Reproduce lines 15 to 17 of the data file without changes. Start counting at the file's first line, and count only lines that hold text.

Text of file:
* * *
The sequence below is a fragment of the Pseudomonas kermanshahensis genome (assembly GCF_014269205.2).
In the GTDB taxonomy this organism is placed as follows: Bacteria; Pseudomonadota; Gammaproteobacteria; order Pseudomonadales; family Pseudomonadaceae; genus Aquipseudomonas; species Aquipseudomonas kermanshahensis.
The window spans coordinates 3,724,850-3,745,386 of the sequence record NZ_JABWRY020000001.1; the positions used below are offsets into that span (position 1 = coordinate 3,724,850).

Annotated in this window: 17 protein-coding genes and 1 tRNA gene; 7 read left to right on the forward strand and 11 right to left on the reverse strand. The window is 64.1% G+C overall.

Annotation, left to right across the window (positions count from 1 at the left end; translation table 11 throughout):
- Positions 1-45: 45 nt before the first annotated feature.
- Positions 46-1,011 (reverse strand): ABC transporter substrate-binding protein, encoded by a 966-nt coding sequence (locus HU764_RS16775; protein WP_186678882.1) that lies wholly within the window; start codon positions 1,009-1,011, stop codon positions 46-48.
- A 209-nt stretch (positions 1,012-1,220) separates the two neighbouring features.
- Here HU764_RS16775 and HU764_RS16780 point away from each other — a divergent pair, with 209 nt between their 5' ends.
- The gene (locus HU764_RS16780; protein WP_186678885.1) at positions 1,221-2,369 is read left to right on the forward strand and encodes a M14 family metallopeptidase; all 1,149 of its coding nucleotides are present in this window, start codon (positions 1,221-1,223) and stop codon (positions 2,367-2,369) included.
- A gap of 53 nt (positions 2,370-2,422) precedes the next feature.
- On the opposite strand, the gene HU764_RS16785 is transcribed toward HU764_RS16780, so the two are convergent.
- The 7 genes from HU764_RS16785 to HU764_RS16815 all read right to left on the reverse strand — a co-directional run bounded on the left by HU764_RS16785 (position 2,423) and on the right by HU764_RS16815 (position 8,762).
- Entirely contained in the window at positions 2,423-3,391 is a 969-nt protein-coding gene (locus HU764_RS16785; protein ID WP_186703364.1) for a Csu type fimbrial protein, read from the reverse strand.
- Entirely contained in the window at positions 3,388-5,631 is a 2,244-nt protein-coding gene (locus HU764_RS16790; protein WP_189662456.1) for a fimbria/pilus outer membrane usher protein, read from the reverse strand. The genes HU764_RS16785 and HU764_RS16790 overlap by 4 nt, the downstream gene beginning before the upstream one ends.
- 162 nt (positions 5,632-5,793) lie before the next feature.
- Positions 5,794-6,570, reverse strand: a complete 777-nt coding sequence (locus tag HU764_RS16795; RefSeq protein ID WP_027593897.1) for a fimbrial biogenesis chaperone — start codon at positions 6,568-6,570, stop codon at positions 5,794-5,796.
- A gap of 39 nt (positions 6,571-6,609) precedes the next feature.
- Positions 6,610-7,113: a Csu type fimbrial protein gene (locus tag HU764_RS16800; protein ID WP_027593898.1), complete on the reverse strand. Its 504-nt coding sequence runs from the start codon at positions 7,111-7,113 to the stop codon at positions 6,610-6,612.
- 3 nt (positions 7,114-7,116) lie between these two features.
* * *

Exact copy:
- Entirely contained in the window at positions 3,388-5,631 is a 2,244-nt protein-coding gene (locus HU764_RS16790; protein WP_189662456.1) for a fimbria/pilus outer membrane usher protein, read from the reverse strand. The genes HU764_RS16785 and HU764_RS16790 overlap by 4 nt, the downstream gene beginning before the upstream one ends.
- 162 nt (positions 5,632-5,793) lie before the next feature.
- Positions 5,794-6,570, reverse strand: a complete 777-nt coding sequence (locus tag HU764_RS16795; RefSeq protein ID WP_027593897.1) for a fimbrial biogenesis chaperone — start codon at positions 6,568-6,570, stop codon at positions 5,794-5,796.